Everyone’s been under pressure at one time or another, or in certain circumstances have really “felt the pressure.” From a scientific perspective, however, pressure has a very specific definition, and its exploration leads to some very important applications.
In physics, pressure is the effect of a force acting upon a surface. Mathematically, it is a scalar quantity calculated as the force applied per unit area, where the force applied is always perpendicular to the surface. The SI unit of pressure, a Pascal (Pa), is equivalent to a N/m2.
All states of matter can exert pressure. When you walk across an ice-covered lake, you are applying a pressure to the ice equal to the force of gravity on your body (your weight) divided by the area over which you’re contacting the ice. This is why it is important to spread your weight out when traversing fragile surfaces. Your odds of breaking through the ice go up tremendously if you walk across the ice in high heels, as the small area contacting the ice leads to a high pressure. This is also the reason snow shoes have such a large area. They are designed to reduce the pressure applied to the top crust of snow so that you can walk more easily without sinking into snow drifts.
Fluids, also, can exert pressure. All fluids exert outward pressure in all directions on the sides of any container holding the fluid. Even the Earth’s atmosphere exerts pressure, which you are experiencing right now. The pressures inside and outside your body are so well balanced, however, that you rarely notice the 101,325 Pascals due to the atmosphere (approximately 10N/cm2). If you ride in an airplane and change altitude (and therefore pressure) quickly, you may have experienced a “popping” sensation in your ears — this is due to the pressure inside your ear balancing the pressure outside your ear in a transfer of air through small tubes that connect your inner ear to your throat.
Question: Air pressure is approximately 100,000 Pascals. What force is exerted on this book when it is sitting flat on a desk? The area of the book’s cover is 0.035 m2.
Question: A fisherman with a mass of 75kg falls asleep on his four-legged chair of mass 5 kg. If each leg of the chair has a surface area of 2.5×10-4 m2 in contact with the ground, what is the average pressure exerted by the fisherman and chair on the ground?
Answer: The force applied is the force of gravity, therefore we can write:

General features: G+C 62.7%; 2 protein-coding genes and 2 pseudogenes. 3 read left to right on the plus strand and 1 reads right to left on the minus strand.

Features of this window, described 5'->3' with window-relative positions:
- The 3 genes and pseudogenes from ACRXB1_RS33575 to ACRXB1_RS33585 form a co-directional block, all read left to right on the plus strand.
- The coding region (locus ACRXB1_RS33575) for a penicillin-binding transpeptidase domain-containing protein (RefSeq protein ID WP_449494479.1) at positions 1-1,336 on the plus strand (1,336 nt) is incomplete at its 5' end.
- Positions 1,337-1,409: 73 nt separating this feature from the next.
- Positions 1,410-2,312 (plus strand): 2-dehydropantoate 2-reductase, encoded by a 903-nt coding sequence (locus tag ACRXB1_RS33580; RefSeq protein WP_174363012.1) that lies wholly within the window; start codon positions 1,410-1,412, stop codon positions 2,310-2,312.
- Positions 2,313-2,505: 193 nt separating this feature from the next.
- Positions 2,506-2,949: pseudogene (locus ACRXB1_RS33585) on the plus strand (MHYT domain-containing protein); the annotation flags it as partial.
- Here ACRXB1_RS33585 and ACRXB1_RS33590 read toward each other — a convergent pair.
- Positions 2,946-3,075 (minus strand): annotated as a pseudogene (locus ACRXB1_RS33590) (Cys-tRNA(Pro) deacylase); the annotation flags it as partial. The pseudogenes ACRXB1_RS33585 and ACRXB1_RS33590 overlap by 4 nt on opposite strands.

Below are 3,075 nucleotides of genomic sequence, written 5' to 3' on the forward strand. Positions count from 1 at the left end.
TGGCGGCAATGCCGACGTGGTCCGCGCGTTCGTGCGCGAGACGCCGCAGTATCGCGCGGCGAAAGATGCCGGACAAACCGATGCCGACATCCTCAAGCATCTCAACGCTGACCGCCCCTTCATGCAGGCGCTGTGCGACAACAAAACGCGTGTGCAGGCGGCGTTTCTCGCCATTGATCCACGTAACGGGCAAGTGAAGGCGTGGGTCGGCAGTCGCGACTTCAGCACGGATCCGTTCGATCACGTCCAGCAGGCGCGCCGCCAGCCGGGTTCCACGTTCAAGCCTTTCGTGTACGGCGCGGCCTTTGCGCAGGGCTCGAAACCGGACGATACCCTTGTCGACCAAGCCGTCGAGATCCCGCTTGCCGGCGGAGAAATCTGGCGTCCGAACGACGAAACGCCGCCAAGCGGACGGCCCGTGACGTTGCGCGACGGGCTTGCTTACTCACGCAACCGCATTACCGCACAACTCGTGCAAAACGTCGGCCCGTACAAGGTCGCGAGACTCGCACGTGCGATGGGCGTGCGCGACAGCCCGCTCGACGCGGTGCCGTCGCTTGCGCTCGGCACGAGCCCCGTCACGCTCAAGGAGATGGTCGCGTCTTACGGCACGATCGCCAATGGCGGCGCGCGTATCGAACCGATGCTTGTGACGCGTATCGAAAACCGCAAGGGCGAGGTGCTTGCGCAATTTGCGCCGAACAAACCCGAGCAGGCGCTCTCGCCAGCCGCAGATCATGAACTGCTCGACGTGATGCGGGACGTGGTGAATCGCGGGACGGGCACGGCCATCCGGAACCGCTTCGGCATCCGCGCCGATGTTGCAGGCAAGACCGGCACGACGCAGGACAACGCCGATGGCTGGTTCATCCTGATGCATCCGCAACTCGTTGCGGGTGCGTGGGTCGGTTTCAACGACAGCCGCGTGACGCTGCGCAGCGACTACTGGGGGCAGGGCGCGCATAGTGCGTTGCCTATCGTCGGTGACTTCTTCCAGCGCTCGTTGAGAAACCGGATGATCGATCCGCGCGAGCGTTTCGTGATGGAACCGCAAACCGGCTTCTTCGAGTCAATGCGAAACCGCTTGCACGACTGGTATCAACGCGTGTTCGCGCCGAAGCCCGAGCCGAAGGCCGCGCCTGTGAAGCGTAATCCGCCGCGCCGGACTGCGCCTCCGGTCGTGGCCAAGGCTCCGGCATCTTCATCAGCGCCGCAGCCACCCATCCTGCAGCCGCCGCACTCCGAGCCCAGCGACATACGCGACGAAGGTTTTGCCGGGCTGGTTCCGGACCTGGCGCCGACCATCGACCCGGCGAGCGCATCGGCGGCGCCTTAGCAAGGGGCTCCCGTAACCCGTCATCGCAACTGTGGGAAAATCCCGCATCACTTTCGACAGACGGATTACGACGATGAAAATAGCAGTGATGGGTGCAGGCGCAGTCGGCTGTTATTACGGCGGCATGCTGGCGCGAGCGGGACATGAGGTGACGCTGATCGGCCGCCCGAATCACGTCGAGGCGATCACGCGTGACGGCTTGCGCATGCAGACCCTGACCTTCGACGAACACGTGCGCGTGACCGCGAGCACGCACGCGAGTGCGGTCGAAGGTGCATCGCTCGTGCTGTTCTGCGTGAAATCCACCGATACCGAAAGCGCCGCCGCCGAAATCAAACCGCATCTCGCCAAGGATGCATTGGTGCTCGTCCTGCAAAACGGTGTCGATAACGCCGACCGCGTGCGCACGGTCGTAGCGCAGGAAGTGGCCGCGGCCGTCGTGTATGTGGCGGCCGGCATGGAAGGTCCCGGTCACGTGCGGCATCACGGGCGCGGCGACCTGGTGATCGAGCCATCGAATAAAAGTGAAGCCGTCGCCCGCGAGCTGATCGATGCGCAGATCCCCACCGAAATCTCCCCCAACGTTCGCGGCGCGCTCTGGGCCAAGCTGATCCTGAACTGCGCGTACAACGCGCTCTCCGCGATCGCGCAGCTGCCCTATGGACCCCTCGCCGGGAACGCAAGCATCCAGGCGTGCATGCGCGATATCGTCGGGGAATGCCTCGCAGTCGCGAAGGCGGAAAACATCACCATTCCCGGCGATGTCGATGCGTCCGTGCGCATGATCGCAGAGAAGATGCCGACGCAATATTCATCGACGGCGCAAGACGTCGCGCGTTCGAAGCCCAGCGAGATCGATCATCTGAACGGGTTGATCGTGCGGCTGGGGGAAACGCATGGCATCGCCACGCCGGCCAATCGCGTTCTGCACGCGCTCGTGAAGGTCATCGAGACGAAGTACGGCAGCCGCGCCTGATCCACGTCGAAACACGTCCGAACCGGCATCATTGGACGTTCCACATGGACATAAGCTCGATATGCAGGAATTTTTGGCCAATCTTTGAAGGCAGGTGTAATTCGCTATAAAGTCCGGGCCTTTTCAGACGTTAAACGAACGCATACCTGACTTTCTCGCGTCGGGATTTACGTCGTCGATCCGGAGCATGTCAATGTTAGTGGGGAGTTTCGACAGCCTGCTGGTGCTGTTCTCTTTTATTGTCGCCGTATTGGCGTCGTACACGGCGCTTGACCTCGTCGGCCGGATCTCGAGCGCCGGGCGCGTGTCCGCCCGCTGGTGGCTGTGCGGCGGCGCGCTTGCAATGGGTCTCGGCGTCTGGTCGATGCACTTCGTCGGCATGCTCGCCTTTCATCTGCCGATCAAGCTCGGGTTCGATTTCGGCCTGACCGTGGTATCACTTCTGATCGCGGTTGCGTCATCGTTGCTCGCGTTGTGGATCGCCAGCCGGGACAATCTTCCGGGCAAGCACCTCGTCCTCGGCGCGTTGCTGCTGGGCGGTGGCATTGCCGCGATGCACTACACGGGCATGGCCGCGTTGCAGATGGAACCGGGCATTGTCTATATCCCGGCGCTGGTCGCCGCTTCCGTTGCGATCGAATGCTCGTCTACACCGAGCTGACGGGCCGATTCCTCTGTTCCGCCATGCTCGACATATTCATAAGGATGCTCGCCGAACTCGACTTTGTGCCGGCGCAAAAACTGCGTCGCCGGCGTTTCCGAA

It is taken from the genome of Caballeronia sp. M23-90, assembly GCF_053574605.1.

Question: A scale which reads 0 in the vacuum of space is placed on the surface of planet Physica. On the planet’s surface, the scale indicates a force of 10,000 Newtons. Calculate the surface area of the scale, given that atmospheric pressure on the surface of Physica is 80,000 Pascals.
Question: Rank the following from highest pressure to lowest pressure upon the ground:
- The atmosphere at sea level
- A 7000-kg elephant with total area 0.5 m2 in contact with the ground
- A 65-kg lady in high heels with total area 0.005 m2 in contacting with the ground
- A 1600-kg car with a total tire contact area of 0.2 m2
Answer: From highest pressure to lowest pressure:
- The elephant (137,000 Pa)
- The lady in high heels (127,000 Pa)
- The atmosphere (100,000 Pa)
- The car (78,400 Pa)
The pressure that a fluid exerts on an object submerged in that fluid can be calculated almost as simply. If the object is submersed to a depth (h), the pressure is found by multiplying the density of the fluid by the depth submerged, all multiplied by the acceleration due to gravity.
This is known as the gauge pressure, because this is the reading you would observe on a pressure gauge. If there is also atmosphere above the fluid, such as the situation here on earth, you can determine the absolute pressure, or total pressure, by adding in the atmospheric pressure (P0), which is equal to approximately 100,000 Pascals.
Question: Samantha spots buried treasure while scuba diving on her Caribbean vacation. If she must descend to a depth of 40 meters to examine the pressure, what gauge pressure will she read on her scuba equipment? The density of sea water is 1025 kg/m3.
Question: What is the absolute pressure exerted on the diver in the previous problem by the water and atmosphere?
Question: A diver’s pressure gauge reads 250,000 Pascals in fresh water (ρ=1000 kg/m3). How deep is the diver?